Long considered one of Warren Buffett's favorite companies and top holdings, Coca-Cola
Let's take a closer look at why Warren loves this company and why you should consider Coca-Cola for your portfolio.
Blockbuster brand power
Coca-Cola has been labeled Interbrand's "Best Global Brand" for 12 consecutive years. Founded in 1886, the world's largest beverage company boasts 15 billion-dollar brands including Diet Coke, Coca-Cola Zero, and Sprite. The company sold 26.7 billion unit cases worldwide in 2011 equaling 1.8 billion servings per day of its 500 brands. In the past several decades, Coke has transformed itself from a carbonated-beverage company to one that includes juices such as Minute Maid and Odwalla, ready-to-drink teas such as Honest Tea and Fuze Tea, and sports drinks and waters such as PowerAde, vitaminwater, and Dasani.
Overseas opportunities abound
Coca-Cola's recent quarterly earnings showed continued growth in emerging-market nations, with Q2 2012 unit case volume growth for China, Brazil, India, and Russia at 7%, 6%, 20%, and 9%, respectively. While case volume outside the U.S. already stands at roughly 80% of Coke's worldwide volume, the company is aggressively pursuing growth in thirsty, relatively untapped emerging markets.
Percent of Coca-Cola's Overall Unit Case Volume
Per Capita Consumption
|United States||20.6%||314 million||403|
Source: Coca-Coca 2011 Annual Report. Per capita consumption based on an 8-ounce serving.
It's easy to see why Coke -- with one-tenth of the market penetration, nearly four times the population, and only 3% the per capita consumption of the U.S. -- recently upped its multibillion-dollar investment in India. The company is waging a fierce war with PepsiCo
Mighty balance sheet
Coke's solid cash position, increasing sales and margins, strong free cash flow, and 2.6% dividend yield have contributed to the company's success. During the past 12 months, Coke has fared well versus its competitors and the overall stock market, providing a total return of nearly 19% since this time last year. Dr Pepper Snapple
What to watch for
To supply many of Coke's beverages with the 10 teaspoons of sugar needed for each 12-ounce can, the company literally buys mountains of sugar annually. Most of this sugar comes from corn -- a key ingredient of high-fructose corn syrup. Historically, Coca-Cola has successfully hedged its huge commodity cost exposure, but the most intense U.S. drought in half a century may present a challenge. Coke's input costs spiked up last quarter. And assuming companies such as Archer Daniels Midland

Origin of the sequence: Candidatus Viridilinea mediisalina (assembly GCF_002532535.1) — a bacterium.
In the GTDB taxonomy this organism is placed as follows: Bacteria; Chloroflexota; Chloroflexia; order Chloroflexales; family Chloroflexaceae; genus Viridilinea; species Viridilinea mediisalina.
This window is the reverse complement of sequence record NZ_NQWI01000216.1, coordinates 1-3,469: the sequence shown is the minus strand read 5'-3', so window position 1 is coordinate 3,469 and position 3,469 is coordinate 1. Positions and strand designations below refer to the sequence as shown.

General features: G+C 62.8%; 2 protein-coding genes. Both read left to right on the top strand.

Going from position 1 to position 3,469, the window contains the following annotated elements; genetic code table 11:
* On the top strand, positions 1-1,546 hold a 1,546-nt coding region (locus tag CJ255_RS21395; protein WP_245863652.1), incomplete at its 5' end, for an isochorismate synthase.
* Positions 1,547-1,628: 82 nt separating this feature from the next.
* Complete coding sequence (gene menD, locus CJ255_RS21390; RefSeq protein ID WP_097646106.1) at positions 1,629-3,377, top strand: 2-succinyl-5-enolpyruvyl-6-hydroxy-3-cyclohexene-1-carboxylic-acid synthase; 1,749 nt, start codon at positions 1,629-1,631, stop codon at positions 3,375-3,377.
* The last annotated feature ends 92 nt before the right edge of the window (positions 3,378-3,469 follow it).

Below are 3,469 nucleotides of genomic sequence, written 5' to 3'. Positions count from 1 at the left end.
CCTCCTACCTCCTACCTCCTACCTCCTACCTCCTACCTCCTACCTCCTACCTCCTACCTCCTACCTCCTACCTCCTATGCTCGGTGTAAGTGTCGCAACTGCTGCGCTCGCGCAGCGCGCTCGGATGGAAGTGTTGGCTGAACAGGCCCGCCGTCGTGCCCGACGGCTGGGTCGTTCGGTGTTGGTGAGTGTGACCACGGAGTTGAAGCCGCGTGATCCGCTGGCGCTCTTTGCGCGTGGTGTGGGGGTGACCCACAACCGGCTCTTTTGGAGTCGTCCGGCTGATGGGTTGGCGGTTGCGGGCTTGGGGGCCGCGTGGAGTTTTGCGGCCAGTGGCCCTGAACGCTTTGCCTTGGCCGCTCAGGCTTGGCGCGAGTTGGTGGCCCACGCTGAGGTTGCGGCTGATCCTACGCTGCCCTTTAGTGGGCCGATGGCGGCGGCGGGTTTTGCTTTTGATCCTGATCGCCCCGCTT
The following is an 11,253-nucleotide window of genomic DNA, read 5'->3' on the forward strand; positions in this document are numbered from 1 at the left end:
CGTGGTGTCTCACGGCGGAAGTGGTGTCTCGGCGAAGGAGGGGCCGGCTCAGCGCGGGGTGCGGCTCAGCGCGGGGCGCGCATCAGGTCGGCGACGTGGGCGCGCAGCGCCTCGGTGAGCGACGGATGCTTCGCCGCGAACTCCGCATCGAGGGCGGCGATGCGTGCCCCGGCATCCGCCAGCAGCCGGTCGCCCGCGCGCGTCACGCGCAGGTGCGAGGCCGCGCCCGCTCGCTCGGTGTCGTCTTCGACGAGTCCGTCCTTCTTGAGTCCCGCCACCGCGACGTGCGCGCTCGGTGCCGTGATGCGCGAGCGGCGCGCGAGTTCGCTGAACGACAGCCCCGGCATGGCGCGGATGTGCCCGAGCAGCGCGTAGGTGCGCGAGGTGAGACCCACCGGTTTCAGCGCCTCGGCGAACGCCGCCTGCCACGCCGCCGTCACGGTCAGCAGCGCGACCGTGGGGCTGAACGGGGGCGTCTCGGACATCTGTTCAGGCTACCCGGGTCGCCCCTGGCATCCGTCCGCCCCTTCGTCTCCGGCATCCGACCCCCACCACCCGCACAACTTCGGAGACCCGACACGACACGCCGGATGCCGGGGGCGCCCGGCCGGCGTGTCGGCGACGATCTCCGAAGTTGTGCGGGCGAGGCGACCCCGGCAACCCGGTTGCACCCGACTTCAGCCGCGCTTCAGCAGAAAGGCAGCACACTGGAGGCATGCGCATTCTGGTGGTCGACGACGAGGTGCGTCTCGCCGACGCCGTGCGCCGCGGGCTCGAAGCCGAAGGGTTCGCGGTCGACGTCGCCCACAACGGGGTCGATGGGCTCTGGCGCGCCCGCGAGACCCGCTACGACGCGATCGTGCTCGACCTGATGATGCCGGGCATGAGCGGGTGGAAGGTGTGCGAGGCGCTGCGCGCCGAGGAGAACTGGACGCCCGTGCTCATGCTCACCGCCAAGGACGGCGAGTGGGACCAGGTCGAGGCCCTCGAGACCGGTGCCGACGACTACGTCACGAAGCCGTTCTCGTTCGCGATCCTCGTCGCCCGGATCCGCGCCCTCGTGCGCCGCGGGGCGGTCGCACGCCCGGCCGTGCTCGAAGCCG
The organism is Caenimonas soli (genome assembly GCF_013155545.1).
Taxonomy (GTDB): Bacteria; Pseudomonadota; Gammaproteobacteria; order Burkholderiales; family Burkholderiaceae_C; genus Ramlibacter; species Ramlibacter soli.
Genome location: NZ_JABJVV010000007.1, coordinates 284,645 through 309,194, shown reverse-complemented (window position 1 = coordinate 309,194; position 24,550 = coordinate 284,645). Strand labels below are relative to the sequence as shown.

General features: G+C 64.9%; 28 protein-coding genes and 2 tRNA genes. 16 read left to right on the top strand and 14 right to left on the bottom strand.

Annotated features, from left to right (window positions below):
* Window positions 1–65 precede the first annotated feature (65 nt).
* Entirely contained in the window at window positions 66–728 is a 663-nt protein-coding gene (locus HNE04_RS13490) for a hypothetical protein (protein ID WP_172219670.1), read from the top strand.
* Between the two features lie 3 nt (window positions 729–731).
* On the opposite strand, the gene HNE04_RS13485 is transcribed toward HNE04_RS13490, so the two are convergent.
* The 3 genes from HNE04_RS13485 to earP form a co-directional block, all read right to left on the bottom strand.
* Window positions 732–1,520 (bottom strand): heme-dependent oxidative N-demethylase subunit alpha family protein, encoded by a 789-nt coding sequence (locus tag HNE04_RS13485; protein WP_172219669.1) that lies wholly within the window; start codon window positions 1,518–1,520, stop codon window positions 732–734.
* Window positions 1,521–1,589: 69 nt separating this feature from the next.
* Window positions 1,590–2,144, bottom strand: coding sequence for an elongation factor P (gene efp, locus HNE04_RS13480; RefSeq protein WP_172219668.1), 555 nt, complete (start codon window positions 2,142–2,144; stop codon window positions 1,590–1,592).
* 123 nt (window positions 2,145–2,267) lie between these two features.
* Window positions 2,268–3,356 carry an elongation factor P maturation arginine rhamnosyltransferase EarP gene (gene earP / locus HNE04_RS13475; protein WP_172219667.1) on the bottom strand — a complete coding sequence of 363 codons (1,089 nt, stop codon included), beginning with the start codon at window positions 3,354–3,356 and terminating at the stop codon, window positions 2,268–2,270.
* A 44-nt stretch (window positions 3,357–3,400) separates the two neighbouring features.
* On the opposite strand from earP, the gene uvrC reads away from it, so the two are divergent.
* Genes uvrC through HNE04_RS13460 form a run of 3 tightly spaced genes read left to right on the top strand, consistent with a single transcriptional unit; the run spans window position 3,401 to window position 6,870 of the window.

Coca-Cola is worth a look because of the company's timeless and ubiquitous brand, global dominance, emerging-market growth opportunities, and solid financials. But don't take my word for it -- do some research of your own.
If you're interested in finding more great stocks with emerging market exposure, check out our free report featuring three U.S.-based companies set to dominate global markets. The report profiles a company that enjoys 50% more revenue in China than it does in the U.S. yet holds huge potential in Russia and India, where it currently obtains less than 1% of its sales. This free report won't be around forever, so get your copy today.
Fool contributor Nicole Seghetti owns shares of PepsiCo. Follow Nicole on Twitter, @NicoleSeghetti. The Motley Fool owns shares of SodaStream International, Coca-Cola, and PepsiCo. Motley Fool newsletter services have recommended buying shares of Coca-Cola, SodaStream International, and PepsiCo and creating a diagonal call position in PepsiCo. We Fools don't all hold the same opinions, but we all believe that considering a diverse range of insights makes us better investors. Try any of our Foolish newsletter services free for 30 days. The Motley Fool has a disclosure policy.